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Menorah with Flames Flanked by a Lulav and Shofar — Above it a cross was inscribed — Click (actually two clicks) on Image to Enlarge and/or Download

The above column was discovered while “cleaning out the nymphaeum” at Laodicea (Wilson, p. 251; see below).  The search for the Late Roman/Byzantine Jewish presence in Asia Minor is ongoing.  The above column attests to a Jewish presence at Laodicea but its relationship to the Christians there is ambiguous.  To this untrained eye it looks like the cross was added to the menorah.  Did this mean that Christians and Jews were peacefully coexisting at Laodicea?  Or was this an indication of Jewish Christians there?  Or that Christianity had “superseded” Judaism?

(Addition.   In the scholarly article mentioned in Mark Wilson’s comment below, Steven Fine comments on this artifact in light of the anti-Jewish Council of Laodicea that was held soon after the death of Julian the Apostate in A.D. 363. After a long discussion Fine draws attention not only to the “Christianization” of pagan shrines but also of Jewish synagogues and he concludes, “my own instinct, however, is to suspect the worst and to suggest that the kind of social distancing given expression by the Council of Laodicea adversely affected the local [Laodicean] late-antique Jewish community, of which our column is the only archaeological evidence.)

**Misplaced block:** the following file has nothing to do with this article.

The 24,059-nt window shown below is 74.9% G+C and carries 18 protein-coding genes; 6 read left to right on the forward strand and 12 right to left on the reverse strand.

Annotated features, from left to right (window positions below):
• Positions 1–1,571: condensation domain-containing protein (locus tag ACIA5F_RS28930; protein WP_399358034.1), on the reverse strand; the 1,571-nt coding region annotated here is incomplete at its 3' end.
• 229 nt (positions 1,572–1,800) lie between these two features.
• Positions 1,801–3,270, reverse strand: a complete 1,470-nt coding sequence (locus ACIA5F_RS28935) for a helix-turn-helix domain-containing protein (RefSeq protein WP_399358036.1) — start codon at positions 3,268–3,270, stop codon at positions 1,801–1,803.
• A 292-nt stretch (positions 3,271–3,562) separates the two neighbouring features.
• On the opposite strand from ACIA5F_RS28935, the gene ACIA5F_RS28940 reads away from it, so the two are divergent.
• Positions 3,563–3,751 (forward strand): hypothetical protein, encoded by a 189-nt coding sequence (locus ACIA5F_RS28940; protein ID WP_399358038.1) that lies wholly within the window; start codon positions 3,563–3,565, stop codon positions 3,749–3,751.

To view additional Menoroth with a lulav see  Hierapolis Tomb 148B, the steps of the Library of Celsus at Ephesus, the plaque from the synagogue at Andriace (Turkey), a square post at Umm el-Qanatir (Israel, Golan Heights), and the mosaic synagogue floor at Sepphoris (Israel).  Menoroth with shofars are rather common.

LaodiceaMap4Laodicea is a very large mound located to the north of Denizli. It was founded by Seleucid kings during the third century B.C. By the New Testament era it was a very large and very important city. It had evidently replaced both nearby Hierapolis and Colossae as the most important city in the area.

It was located near good water sources although an aqueduct brought water to the city from the south. Most importantly it was located at a key road junction. The major road coming from the east (Syria, Mesopotamia, Arabia, India, China) came to Laodicea and from there one could continue west, 112 mi. [180 km.], to the port city of Ephesus, or head northwest towards Philadelphia from where roads headed either west to Smyrna, or continued northwest to Pergamum. From Laodicea, one could also travel southeast to Attalia, a port on the Mediterranean Sea.

It is probable that Epaphras was instrumental in establishing the church at Laodicea, and Paul writes that his letter to the church at Colossae (only 8 mi. [13 km.] distant) should be read by the believers at Laodicea (Col 2:1). Paul also wrote a letter to the church at Laodicea (Col 4:16). This letter has not been discovered, although many scholars speculate that the book called “Ephesians” was originally addressed to the church at Laodicea.

Mark Wilson’s Biblical Turkey — A Guide to the Jewish and Christian Sites of Asia Minor is the best up-to-date resource available on biblical sites in Turkey (amazon $35.35).